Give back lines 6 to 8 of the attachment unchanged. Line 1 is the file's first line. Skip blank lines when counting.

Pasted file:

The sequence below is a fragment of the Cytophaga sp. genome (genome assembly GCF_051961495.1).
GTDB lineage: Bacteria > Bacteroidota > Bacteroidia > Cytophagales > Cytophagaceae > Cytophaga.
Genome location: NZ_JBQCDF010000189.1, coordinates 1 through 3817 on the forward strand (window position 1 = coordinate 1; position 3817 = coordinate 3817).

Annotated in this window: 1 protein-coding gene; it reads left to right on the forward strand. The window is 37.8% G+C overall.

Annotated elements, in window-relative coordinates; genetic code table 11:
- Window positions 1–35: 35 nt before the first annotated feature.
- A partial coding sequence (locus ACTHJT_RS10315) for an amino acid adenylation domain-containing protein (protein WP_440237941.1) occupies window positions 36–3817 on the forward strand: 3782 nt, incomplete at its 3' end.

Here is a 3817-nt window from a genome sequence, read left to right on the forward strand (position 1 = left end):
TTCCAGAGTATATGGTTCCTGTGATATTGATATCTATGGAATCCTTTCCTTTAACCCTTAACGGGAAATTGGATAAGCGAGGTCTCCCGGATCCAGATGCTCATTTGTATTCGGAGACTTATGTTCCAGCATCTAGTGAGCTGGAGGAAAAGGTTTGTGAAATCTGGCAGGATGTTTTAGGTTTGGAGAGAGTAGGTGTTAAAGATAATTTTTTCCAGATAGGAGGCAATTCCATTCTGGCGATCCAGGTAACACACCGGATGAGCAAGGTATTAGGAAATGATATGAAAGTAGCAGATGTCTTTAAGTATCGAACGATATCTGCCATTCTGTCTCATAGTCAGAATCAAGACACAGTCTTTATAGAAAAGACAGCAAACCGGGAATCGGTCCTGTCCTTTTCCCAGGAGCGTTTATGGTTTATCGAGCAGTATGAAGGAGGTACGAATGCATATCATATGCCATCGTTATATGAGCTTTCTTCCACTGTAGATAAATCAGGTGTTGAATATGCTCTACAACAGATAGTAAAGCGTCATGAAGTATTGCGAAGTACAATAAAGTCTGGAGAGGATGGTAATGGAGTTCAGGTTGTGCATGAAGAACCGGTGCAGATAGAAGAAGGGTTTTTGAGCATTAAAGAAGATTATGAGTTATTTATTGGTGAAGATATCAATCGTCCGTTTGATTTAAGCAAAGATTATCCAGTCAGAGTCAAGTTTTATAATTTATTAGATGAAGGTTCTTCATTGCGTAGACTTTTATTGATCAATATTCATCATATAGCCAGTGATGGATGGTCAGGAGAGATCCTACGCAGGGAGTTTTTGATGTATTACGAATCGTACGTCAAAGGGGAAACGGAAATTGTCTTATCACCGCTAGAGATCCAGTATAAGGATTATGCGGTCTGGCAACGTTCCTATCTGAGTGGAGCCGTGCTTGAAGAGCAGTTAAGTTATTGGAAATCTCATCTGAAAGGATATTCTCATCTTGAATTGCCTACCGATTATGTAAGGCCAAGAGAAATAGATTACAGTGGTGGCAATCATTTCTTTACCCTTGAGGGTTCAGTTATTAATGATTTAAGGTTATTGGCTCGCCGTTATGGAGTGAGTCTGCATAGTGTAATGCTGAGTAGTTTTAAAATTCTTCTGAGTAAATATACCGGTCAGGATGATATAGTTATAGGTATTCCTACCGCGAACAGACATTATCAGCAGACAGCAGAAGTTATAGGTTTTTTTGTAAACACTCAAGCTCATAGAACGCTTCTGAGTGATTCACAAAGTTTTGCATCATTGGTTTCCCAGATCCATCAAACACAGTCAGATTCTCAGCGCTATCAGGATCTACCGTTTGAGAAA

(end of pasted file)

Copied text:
- Window positions 1–35: 35 nt before the first annotated feature.
- A partial coding sequence (locus ACTHJT_RS10315) for an amino acid adenylation domain-containing protein (protein WP_440237941.1) occupies window positions 36–3817 on the forward strand: 3782 nt, incomplete at its 3' end.

Here is a 3817-nt window from a genome sequence, read left to right on the forward strand (position 1 = left end):